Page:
“I’m concerned with building a consistent artistic research. My interests are related to representation of the things in the world”.
Honest and ambitious, this young Brazilian artist has so much to say, above all about Space and Time.
We are glad to introduce you to the understanding of the misunderstanding of the contemporary cities, according to Marina Camargo.
Tell me how your career started. When did you discover to be an artist?
I started painting and drawing when I was 14 years old. At that time, I didn’t know if I wanted to be an artist. Actually, being an artist seemed impossible for me during these first years. When I decided to study Visual Arts at the University was probably the first and decisive step toward an artist career. Then, little by little I realized that working with art was not only a decision, but also a necessity to me.
If you’d have to present yourself, how would you describe your art, your path, in few words?
I would say that I work with different media, that my interests are related to representation of the things in the world. It can be the way we see a written word, the way we understand a landscape, or read a map, it’s all related to the way to represent the world we know.
My path is done with lot of work, persistence, and confidence that I can always improve my work.
I’m concerned with building a consistent artistic research.
It’s so relevant the relationship between your art and the cities: how does this relationship work? It’s because you passed for many?
Traveling led me to think about the cities. During the time I lived in Barcelona, I started trying to understand the cities through maps, and also trying to visualize the time passing through the sky maps. Somehow, trying to understand a city through a map is an abstraction in itself: I was already dealing with representation of the space and with representation of time.
Once I read that Italo Calvino mention the origin of maps as closely related to the act of travel – map as a kind of narrative report of the traveling experience.
The End, 60x36cm, 2010
One of your latest projects, Lugares/representações (Places/Representations), is about places, urban landscapes, mapping: what did you discover about contemporary cities?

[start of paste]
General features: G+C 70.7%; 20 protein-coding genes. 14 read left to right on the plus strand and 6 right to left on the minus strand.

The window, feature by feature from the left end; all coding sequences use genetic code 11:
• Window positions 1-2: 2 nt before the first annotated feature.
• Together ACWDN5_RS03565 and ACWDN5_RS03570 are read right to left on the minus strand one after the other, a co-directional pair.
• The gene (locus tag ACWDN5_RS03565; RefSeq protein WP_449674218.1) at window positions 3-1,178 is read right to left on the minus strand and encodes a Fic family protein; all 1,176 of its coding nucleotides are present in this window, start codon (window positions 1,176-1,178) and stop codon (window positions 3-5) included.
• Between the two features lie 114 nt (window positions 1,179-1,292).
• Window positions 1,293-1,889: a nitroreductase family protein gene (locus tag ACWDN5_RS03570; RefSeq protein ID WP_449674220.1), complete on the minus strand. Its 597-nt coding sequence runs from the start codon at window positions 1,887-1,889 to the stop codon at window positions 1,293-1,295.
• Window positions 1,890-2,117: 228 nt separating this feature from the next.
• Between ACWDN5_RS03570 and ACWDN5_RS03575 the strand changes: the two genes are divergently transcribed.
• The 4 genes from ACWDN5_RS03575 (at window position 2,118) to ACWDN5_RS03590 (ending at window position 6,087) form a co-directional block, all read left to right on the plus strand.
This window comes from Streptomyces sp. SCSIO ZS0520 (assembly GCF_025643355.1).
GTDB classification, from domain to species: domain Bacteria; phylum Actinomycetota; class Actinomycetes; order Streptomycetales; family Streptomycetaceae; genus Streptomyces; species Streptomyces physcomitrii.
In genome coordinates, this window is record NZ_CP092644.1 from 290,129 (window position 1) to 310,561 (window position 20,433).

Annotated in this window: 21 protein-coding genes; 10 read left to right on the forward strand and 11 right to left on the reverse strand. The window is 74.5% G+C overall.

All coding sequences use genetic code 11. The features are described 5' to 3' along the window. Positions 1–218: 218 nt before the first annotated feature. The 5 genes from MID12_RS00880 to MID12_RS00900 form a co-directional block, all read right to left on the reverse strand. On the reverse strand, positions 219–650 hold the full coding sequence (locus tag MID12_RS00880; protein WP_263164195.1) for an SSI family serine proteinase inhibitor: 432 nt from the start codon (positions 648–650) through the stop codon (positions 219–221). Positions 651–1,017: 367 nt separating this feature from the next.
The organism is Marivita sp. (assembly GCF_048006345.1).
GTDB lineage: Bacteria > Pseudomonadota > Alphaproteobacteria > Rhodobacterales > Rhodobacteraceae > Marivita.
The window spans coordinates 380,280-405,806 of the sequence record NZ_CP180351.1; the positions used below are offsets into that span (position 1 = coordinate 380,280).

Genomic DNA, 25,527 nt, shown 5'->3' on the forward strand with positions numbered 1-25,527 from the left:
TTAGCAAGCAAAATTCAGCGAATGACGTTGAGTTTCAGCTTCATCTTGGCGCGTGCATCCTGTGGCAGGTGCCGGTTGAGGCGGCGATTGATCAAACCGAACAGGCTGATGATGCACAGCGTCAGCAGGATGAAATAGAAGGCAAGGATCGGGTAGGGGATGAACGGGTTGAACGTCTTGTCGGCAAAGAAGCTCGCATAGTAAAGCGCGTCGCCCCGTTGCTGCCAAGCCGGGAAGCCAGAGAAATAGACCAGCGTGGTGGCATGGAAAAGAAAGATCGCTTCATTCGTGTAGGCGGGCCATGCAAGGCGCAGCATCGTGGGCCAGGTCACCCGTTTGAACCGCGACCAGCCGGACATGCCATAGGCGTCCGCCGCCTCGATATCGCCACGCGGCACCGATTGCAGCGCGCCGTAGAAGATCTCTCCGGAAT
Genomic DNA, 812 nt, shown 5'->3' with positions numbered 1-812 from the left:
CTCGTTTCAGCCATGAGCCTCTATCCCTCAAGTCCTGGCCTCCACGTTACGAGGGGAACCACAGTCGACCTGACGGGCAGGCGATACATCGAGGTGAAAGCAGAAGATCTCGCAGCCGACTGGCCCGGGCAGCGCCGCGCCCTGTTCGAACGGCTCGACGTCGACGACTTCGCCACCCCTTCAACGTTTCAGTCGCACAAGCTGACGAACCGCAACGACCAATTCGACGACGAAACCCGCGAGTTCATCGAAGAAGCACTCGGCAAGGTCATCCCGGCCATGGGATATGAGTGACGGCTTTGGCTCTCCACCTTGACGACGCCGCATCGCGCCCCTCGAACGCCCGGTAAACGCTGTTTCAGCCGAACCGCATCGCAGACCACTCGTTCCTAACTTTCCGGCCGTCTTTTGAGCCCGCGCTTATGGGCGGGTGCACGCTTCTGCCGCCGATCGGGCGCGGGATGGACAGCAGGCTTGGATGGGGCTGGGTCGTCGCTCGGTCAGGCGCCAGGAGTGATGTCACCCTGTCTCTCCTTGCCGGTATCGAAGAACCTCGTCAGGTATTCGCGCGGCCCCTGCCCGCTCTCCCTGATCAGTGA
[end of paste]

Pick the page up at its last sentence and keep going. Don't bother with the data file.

When I’m willing to work with a city, or about a city, it’s always related to places that I’ve already lived, or visited. It’s somehow a way to approach and understand the city/the place in question.
Talking about these places, its representations, mapping, is also to talk about ‘strategies’: strategies concerned something that is very complex and impossible to hold at once, the cities.
And the more I study about the cities, the more I realize that this complexity is inherent in every city. So couldn’t say what is new about the contemporary city compared to ancient Rome, for example.
Maps, of cities, but also of sky: drawn, enlightened, projected, you often deal with spatial organization.
True. For example Parallel Universes is made with a city map (in a box with light) and with a sky map (the stars are drawn with holes in a black surface). Both maps are arranged parallel to each other, in a way that the city map illuminates the stars of the sky map. In this work, I was thinking about the relationship between these two spatial references – earth and sky – and how it could be related in a graphic sense. For me, it’s very important that the city map makes visible the sky map, even if you barely can see the city map (because the sky map is so closely displayed).
It’s like two worlds put together in a way to determine a relationship between both of them.
The first of your works that I’ve seen was Falling letters, and it definitely struck me, the letters so stuck on the fingertips, leaving their surface. And like this one, there are other works, too, where your interest in letters and texts is expressed: where does it come from?
I’ve already had an interest for letters and its graphic nature. Mira Schendel used to be a reference for me.
Beside, there was an incident that was striking: I was presenting a research at University with a text printed in a transparent paper, when suddenly the letters began to loosen of the paper. Then the falling letters began to stick on my fingers, and little by little I lost the text.
This situation, occurred by chance, was very impressive for me: these letters, that are as thick as a thin layer of printed text, became palpable.
I’ve been saving this material for many years as a documentation of my work process, until I realized that it was so important to my work, and to my thoughts about drawing, that it also became an art work.
Letras Caindo (Falling Letters), photograph, 38x50cm, 2005
The project Typography/urbanization: NYC is pretty complex: there is the webpage, where the font is freely available for download, and the creation of the typography born consequentially the research on the city, I suppose. This project is a sort of fusion of what we told above, it’s a perfect mix of two of your main themes, maps and texts, with the born of a brand new language. Tell me about it, it’s really innovative.
Yes, this work is exactly a fusion of two interests of mine: the letters and the city maps. And it’s also closely related to another work, Map I (Paris) and Map II (Porto Alegre). In these works, the city map is drawn with letters (instead of the blocks). The city map is still there, but there is no information left concerning street names, neighborhoods, etc. It’s still recognizable as city map.
In Typography/Urbanization: NYC, the situation is somehow inverse: when you type a text on your computer, instead of letters, you type a city map – a fictional map, even though based on the map of Manhattan. It remains a text, it’s also a map, but at the end it’s neither a useful map nor a readable text.
Another concept seems, to me, very important in your work, that is to say the interactivity: works like Open horizon or Typography/urbanization: NYC have a webpage where everyone can visit, understand and interact with your work. It’s actually very interesting, why do you do that?